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Cap (sport)

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Sports cap awarded to a Perth Academy schoolboy in Scotland in the 1930s

In sport, a cap is a metaphorical term for a player's appearance in a game at international level. The term dates from the practice in the United Kingdom of awarding a cap to every player in an international match of association football. In the early days of football, the concept of each team wearing a set of matching shirts had not been universally adopted, so each side would distinguish itself from the other by wearing a specific sort of cap.

An early illustration of the first international football match between Scotland and England in 1872 shows the Scottish players wearing cowls, and the English wearing a variety of school caps. The practice was first approved on 10 May 1886 for association football after a proposal made by N. Lane Jackson, founder of the Corinthians:

That all players taking part for England in future international matches be presented with a white silk cap with red rose embroidered on the front. These to be termed International Caps.[1]

The act of awarding a cap is now international and is applied to other sports. Although in some sports physical caps may not now always be given (whether at all or for each appearance) the term "cap" for an international or other appearance has been retained as an indicator of the number of occasions on which a sportsperson has represented a team in a particular sport. Thus, a "cap" is awarded for each game played and so a player who has played x games, for the team, is said to have been capped x times or have won x caps.

The practice of awarding a physical cap varies from sport to sport. It may be awarded prior to a player's debut or, particularly for national teams, a commemorative cap may be awarded after a player reaches the 100th cap.[2][3]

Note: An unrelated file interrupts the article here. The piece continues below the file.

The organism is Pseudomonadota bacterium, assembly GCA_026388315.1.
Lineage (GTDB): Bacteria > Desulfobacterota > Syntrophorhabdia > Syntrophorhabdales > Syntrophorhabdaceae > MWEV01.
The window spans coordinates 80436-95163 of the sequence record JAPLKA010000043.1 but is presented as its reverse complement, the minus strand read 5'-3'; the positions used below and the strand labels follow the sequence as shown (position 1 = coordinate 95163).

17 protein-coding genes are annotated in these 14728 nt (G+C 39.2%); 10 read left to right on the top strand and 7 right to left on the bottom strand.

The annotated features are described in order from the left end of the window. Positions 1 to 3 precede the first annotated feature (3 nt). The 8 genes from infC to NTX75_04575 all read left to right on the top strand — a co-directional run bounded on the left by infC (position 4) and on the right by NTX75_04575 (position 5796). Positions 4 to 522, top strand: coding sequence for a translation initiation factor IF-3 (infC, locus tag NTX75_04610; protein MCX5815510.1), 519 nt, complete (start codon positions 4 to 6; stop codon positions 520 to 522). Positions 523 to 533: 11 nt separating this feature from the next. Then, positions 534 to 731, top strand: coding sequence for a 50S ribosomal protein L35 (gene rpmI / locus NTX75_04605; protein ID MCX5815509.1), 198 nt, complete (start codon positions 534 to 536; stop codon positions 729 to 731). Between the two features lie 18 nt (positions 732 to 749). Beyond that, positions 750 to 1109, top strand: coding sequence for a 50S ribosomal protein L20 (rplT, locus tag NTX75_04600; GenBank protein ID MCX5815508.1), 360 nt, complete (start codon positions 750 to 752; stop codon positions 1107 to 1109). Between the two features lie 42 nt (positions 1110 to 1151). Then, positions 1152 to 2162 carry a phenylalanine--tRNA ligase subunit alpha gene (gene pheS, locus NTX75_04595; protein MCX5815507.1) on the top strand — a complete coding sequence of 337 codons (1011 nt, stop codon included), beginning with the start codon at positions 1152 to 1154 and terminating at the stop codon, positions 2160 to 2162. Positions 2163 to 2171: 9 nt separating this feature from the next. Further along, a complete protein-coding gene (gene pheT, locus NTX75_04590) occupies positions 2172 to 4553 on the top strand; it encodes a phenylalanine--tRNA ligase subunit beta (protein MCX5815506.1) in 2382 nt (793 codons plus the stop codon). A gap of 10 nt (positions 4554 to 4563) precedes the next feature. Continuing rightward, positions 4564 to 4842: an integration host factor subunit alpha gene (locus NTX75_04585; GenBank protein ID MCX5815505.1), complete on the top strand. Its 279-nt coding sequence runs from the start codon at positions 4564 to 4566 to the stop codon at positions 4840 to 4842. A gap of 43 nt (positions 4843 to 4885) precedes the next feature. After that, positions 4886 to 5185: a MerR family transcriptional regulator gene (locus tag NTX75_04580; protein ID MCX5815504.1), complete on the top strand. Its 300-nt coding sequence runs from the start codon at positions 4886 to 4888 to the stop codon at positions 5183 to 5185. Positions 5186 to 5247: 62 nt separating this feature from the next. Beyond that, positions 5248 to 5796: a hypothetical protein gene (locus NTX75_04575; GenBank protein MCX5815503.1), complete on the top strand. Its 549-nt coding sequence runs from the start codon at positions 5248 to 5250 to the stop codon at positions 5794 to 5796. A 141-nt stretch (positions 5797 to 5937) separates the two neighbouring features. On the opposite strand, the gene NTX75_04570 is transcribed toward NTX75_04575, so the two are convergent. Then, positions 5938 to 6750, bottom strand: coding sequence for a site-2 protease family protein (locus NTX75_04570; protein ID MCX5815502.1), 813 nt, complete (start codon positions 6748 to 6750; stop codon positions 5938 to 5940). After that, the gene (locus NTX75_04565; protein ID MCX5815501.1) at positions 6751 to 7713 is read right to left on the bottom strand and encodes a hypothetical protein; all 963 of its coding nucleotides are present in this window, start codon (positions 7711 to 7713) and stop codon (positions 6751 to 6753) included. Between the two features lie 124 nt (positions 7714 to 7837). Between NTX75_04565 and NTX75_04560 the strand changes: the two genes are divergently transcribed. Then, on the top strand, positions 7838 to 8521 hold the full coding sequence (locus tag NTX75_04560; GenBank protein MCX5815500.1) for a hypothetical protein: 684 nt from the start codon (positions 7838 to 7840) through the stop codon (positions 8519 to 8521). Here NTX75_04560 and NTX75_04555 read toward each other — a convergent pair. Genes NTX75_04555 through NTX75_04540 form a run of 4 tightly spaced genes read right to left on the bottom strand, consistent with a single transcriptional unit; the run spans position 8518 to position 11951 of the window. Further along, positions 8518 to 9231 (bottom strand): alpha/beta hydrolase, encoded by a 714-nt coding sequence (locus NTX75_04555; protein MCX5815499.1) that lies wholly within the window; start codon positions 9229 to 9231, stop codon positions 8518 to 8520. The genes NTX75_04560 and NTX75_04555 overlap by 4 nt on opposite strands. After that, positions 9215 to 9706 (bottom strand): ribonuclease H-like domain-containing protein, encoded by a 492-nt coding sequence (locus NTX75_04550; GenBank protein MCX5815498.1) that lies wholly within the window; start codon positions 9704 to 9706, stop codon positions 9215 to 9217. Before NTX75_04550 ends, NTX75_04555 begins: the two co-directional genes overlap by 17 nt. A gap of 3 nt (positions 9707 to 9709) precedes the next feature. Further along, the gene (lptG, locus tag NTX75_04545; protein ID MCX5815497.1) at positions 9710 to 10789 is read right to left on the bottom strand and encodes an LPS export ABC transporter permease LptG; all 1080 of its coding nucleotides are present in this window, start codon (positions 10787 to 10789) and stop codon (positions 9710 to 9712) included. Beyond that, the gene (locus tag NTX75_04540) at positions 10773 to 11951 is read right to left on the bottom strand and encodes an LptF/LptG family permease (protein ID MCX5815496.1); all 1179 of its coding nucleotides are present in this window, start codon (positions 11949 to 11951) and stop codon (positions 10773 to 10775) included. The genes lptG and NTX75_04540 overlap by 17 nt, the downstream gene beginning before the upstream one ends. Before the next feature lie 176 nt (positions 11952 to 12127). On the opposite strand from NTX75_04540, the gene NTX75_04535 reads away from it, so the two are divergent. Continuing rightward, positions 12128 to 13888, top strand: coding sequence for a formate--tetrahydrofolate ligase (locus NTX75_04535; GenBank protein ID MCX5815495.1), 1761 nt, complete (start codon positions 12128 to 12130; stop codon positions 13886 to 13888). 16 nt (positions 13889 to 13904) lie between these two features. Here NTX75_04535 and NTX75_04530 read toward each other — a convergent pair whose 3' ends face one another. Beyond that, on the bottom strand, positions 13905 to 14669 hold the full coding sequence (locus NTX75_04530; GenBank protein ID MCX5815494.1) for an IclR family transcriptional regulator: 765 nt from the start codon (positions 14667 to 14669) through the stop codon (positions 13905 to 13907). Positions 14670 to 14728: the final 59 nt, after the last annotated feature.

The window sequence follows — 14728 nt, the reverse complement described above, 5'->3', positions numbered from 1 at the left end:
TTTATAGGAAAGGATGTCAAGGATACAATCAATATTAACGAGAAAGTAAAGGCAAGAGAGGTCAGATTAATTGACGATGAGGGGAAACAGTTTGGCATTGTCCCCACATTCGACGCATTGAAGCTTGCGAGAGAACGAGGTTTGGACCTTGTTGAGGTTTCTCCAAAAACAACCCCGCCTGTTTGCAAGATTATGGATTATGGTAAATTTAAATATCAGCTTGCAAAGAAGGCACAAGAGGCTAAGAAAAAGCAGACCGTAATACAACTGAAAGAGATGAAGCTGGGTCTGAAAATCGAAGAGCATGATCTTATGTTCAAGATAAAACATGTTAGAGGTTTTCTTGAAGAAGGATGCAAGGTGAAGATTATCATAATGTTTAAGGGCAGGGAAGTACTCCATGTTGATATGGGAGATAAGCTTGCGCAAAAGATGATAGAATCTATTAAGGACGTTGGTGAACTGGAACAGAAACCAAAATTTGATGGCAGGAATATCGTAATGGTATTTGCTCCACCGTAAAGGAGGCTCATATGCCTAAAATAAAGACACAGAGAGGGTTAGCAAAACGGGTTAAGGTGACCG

Association footballEdit

As an example, the men's association football teams still awards physical caps. Players are awarded one cap for every match they play—unless they play in a World Cup or European Championship finals tournament. Then they are given a single cap for the competition—with the names of all their opponents stitched into the fabric of the cap itself. For example, when David Beckham made his one hundredth appearance for England, because a number of his appearances had been at World Cup and European Championship final tournaments for which he only one cap, he received only his 85th physical cap.[4]

The world record holder for the highest number of international caps as of 5 November 2010 is retired American player Kristine Lilly, who has 354 caps (between 1987 and 2010). In men's association football, the record belongs to former player Ahmed Hassan of Egypt; he surpassed Claudio Suárez with his 178th cap on 27 March 2012. The first footballer to win 100 international caps was Billy Wright of England's Wolverhampton Wanderers. Wright went on to appear 105 times for England, 90 of them he obtained whilst he was a captain.

FIFA rules state that any club that refuses to release a player for national team duty is barred from using the player for two matches, a rule which is intended to discourage clubs from pretending that the player is injured. However, it is a player's choice to refuse to play for or retire from his or her national team.